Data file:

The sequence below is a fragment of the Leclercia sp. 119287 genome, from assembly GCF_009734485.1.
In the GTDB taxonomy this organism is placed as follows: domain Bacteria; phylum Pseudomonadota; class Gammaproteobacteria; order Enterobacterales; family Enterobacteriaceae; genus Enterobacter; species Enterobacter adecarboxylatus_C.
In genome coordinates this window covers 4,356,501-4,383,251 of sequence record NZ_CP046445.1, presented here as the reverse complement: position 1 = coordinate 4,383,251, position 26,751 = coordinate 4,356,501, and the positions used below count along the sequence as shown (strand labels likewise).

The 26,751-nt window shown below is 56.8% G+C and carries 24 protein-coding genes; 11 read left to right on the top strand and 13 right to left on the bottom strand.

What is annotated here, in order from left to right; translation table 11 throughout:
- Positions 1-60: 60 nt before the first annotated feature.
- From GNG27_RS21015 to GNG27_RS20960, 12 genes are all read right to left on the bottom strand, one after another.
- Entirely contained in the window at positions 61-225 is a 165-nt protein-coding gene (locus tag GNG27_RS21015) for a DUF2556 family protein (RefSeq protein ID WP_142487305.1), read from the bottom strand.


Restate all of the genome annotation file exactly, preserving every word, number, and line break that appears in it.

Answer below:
The sequence below is a fragment of the Leclercia sp. 119287 genome, from assembly GCF_009734485.1.
In the GTDB taxonomy this organism is placed as follows: domain Bacteria; phylum Pseudomonadota; class Gammaproteobacteria; order Enterobacterales; family Enterobacteriaceae; genus Enterobacter; species Enterobacter adecarboxylatus_C.
In genome coordinates this window covers 4,356,501-4,383,251 of sequence record NZ_CP046445.1, presented here as the reverse complement: position 1 = coordinate 4,383,251, position 26,751 = coordinate 4,356,501, and the positions used below count along the sequence as shown (strand labels likewise).

The 26,751-nt window shown below is 56.8% G+C and carries 24 protein-coding genes; 11 read left to right on the top strand and 13 right to left on the bottom strand.

What is annotated here, in order from left to right; translation table 11 throughout:
- Positions 1-60: 60 nt before the first annotated feature.
- From GNG27_RS21015 to GNG27_RS20960, 12 genes are all read right to left on the bottom strand, one after another.
- Entirely contained in the window at positions 61-225 is a 165-nt protein-coding gene (locus tag GNG27_RS21015) for a DUF2556 family protein (RefSeq protein ID WP_142487305.1), read from the bottom strand.